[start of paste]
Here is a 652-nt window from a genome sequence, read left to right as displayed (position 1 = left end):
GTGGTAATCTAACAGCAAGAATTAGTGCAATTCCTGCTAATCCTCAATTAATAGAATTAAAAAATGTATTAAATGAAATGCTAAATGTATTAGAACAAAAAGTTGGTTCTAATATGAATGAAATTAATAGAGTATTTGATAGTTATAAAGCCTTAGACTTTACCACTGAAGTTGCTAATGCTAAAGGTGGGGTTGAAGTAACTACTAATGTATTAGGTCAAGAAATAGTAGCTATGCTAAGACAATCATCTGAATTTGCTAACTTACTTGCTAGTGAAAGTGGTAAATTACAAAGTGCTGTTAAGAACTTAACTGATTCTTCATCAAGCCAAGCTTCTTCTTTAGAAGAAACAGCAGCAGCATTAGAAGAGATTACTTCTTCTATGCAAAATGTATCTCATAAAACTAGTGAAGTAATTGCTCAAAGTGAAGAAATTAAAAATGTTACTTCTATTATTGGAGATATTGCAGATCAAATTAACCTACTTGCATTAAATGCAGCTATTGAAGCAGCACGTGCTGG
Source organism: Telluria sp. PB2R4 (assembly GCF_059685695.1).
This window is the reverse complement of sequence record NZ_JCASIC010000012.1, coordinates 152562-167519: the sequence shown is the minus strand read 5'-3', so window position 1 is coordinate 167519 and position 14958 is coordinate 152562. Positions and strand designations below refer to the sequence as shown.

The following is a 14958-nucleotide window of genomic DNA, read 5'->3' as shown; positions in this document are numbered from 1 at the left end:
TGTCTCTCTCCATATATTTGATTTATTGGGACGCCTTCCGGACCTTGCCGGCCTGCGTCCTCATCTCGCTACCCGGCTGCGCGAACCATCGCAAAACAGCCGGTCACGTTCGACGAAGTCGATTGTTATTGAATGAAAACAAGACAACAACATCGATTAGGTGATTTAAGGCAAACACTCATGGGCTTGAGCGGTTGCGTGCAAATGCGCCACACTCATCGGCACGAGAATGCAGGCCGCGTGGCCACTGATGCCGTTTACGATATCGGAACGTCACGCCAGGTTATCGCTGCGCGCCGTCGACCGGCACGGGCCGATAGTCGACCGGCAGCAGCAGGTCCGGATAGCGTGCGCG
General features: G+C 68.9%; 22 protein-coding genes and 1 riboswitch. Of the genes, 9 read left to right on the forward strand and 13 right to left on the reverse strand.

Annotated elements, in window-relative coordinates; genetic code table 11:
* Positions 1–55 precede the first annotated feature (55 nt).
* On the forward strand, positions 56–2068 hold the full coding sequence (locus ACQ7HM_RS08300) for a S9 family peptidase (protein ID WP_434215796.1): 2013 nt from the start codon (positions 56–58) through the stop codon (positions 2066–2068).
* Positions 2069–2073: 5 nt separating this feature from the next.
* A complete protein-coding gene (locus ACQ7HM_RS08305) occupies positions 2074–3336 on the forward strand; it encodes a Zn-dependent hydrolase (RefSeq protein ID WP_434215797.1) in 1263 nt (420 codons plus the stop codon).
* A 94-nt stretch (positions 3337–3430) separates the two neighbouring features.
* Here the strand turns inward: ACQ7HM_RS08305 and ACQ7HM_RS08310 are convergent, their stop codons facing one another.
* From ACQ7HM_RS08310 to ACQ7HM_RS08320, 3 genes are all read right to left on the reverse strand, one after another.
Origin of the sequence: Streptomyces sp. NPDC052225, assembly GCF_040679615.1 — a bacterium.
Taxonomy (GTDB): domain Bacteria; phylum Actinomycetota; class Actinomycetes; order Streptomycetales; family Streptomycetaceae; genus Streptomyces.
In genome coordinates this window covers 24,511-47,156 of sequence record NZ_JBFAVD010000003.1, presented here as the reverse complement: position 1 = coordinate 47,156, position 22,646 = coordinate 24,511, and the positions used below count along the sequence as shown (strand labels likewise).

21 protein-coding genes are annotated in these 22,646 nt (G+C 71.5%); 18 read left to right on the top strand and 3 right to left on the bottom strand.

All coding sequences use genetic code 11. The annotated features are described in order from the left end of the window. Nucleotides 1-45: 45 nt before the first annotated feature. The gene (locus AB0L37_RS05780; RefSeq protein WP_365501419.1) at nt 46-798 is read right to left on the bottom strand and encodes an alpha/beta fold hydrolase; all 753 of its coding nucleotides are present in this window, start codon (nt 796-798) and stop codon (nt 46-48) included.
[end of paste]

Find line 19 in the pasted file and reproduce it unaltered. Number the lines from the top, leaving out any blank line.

21 protein-coding genes are annotated in these 22,646 nt (G+C 71.5%); 18 read left to right on the top strand and 3 right to left on the bottom strand.